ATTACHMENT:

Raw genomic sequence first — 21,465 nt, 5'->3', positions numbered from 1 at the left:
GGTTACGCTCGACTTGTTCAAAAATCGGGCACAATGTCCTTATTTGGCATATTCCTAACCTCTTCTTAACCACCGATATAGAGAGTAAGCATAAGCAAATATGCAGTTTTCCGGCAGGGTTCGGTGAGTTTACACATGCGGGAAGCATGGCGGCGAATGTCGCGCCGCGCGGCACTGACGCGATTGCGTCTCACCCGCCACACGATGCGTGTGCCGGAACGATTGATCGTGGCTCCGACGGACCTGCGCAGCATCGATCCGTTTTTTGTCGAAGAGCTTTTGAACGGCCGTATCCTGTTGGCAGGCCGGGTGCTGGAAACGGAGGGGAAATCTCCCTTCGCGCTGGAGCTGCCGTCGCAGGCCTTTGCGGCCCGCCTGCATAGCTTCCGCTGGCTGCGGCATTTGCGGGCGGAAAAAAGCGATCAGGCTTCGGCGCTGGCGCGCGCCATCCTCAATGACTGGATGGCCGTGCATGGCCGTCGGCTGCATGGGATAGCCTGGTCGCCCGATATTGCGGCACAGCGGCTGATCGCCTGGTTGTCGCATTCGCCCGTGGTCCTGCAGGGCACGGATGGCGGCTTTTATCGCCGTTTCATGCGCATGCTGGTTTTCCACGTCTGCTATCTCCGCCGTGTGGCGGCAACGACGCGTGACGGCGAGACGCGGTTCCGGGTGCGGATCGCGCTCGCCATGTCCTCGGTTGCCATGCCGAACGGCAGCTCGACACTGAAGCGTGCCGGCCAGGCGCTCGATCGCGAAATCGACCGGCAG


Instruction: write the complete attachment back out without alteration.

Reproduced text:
Raw genomic sequence first — 21,465 nt, 5'->3', positions numbered from 1 at the left:
GGTTACGCTCGACTTGTTCAAAAATCGGGCACAATGTCCTTATTTGGCATATTCCTAACCTCTTCTTAACCACCGATATAGAGAGTAAGCATAAGCAAATATGCAGTTTTCCGGCAGGGTTCGGTGAGTTTACACATGCGGGAAGCATGGCGGCGAATGTCGCGCCGCGCGGCACTGACGCGATTGCGTCTCACCCGCCACACGATGCGTGTGCCGGAACGATTGATCGTGGCTCCGACGGACCTGCGCAGCATCGATCCGTTTTTTGTCGAAGAGCTTTTGAACGGCCGTATCCTGTTGGCAGGCCGGGTGCTGGAAACGGAGGGGAAATCTCCCTTCGCGCTGGAGCTGCCGTCGCAGGCCTTTGCGGCCCGCCTGCATAGCTTCCGCTGGCTGCGGCATTTGCGGGCGGAAAAAAGCGATCAGGCTTCGGCGCTGGCGCGCGCCATCCTCAATGACTGGATGGCCGTGCATGGCCGTCGGCTGCATGGGATAGCCTGGTCGCCCGATATTGCGGCACAGCGGCTGATCGCCTGGTTGTCGCATTCGCCCGTGGTCCTGCAGGGCACGGATGGCGGCTTTTATCGCCGTTTCATGCGCATGCTGGTTTTCCACGTCTGCTATCTCCGCCGTGTGGCGGCAACGACGCGTGACGGCGAGACGCGGTTCCGGGTGCGGATCGCGCTCGCCATGTCCTCGGTTGCCATGCCGAACGGCAGCTCGACACTGAAGCGTGCCGGCCAGGCGCTCGATCGCGAAATCGACCGGCAG